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Viewpoints on Pre Sales, Sales support at Software Service Firms

Type "Pre Sales in Google and my writeup on Pre Sales [Pre-sales support is a necessary evil] appears on top. Although it has been a few years since I wrote the article, folks who read it, continue to write to me either asking to expand on the topic or to clarify a query. All their queries on the Pre-Sales, sales support, life cycle and careers motivated me to reflect on the topic further. In my article, I addressed aspects of how techies in software service firms are increasingly being asked to get involved in Pre-Sales activities, be it responding to client requests RFPs, calls with clients, hosting client visits or visits to client teams.

In this writeup I will expand on the following topics including aspects specific to Pre Sales support at Software Services Firms (Why, What, and How) and Career in Pre Sales.

Why Pre Sales?

Information Technology (IT) is a backbone for successful functioning of most modern enterprise. Add to this the fact that most western enterprise and businesses continually have more IT projects and initiatives than their firms' employees can take on. They either hire contractors or source such projects to vendors. The process of sourcing work to vendors (or even hiring contractors from contracting firms) involves a complex set of activities and negotiations on several fronts including pricing, definition of scope of work and drawing formal contracts. For service firms, responding to such requests from clients and formulating responses also involves complex activities, for which they dedicate teams of specialists.

Most technologists, programmers, analysts and engineers who work for consulting or software services companies end up working for clients. Consulting firms utilize people on bench (between client engagements) and also dedicate some employees to work on pre-sales support activities. Many technocrats, however, dislike performing such pre-sales activities for a few reasons:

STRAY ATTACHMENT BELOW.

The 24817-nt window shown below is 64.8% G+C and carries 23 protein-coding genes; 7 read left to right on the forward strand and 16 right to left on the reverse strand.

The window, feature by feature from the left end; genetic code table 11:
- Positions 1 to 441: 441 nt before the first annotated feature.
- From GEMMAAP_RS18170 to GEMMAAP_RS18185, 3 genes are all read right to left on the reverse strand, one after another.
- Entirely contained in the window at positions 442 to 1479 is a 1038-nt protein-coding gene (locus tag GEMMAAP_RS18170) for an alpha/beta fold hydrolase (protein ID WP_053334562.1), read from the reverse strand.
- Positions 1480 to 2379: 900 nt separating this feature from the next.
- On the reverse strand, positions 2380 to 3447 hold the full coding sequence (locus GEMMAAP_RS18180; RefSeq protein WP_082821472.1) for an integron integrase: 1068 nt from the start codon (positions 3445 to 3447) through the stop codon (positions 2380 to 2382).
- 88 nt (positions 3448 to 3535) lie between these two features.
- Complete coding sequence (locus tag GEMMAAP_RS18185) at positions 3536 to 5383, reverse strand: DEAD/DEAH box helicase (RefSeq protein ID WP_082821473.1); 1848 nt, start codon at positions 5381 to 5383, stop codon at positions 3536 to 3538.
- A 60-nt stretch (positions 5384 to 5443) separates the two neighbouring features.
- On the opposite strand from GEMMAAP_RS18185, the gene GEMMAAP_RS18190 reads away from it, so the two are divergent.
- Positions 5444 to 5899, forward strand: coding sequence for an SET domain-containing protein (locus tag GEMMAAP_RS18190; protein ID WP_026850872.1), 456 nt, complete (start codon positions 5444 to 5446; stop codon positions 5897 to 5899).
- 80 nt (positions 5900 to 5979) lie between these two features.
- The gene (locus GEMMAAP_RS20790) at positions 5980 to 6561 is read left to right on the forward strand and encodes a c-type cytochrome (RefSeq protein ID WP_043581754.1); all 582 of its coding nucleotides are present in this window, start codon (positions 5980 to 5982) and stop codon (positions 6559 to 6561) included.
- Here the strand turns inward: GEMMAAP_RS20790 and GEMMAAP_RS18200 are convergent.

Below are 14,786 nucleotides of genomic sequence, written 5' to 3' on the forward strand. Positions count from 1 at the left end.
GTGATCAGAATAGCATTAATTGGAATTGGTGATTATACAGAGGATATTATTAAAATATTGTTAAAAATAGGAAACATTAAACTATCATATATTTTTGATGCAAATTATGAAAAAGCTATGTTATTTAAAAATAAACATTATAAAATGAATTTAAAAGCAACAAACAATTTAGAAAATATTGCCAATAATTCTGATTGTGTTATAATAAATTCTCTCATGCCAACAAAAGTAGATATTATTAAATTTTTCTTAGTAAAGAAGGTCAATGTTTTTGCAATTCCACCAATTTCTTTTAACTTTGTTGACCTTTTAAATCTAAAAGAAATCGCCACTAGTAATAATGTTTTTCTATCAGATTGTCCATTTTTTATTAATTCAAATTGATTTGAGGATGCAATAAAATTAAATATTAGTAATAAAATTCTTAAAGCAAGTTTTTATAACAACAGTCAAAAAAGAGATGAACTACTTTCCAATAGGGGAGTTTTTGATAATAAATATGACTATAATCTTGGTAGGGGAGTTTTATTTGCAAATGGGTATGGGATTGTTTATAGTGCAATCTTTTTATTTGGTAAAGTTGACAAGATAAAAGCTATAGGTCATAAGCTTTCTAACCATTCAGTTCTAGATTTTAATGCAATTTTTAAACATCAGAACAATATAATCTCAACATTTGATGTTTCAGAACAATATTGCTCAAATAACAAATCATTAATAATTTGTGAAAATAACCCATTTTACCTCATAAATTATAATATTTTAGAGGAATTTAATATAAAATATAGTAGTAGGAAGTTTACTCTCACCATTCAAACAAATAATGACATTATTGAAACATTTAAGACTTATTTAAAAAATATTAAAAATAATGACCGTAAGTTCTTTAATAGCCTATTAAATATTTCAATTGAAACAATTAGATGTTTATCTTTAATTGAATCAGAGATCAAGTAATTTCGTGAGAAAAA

• Perception of repetitive/mundane work: Some techies think sales support or pre-sales activities are repetitive work and feel that responses to RFPs involve "cut and paste" from seed documents and various sources. Obviously, this is not true since responses to clients are meant to be specific to their problem/needs. Of course, to avoid reinventing the wheel, pre-sales teams may resort to utilizing templates and pre-existing material.
  • Lack of instant gratification: Pre-sales cycles are generally long, and it takes weeks (or months) before the results of a proposal can be known. This is the reason pre-sales people work on multiple proposals at any given time. Techies, on the other hand, come from a background where they can "see" the results of their code or work almost instantly. For instance, writing a Java program, compiling it and running it may give an instant gratification to some.
  • Fear of getting into a 'management' career track: Some technocrats like to remain technically focused and fear that by being involved in pre-sales, they might be expected to move towards the management track.

Obviously, the basis of such fear is unfounded. Fact of the matter is that pre-sales support is necessary for service firms to survive and thrive, and they will rope in talented individuals in the organizations to participate. Larger companies, especially the 'big five,' and large offshoring software service companies -- including Infosys, TCS, Wipro, Satyam -- weave incentive plans, bonuses and career growth around such "corporate activities," typically expecting consultants to log 15 to 20 percent extra time on such initiatives. Using intranets, VPNs, remote logins, and sophisticated workflow tools, companies are able to track the activities of consultants to reward and motivate them. Many organizations have built large knowledge management systems and repository of frequently asked questions, how-to's, past projects, case studies, standardized response templates, etc that enable their pre-sales staff. Such systems also thwart an element of repetitiveness from creeping into pre-sales activities. The 'fear' of getting into a 'management' career track may just be unfounded. Seasoned technologists recognize the insights and understanding of the business and processes that a stint in pre-sales support can bring to their work.

What is Pre Sales?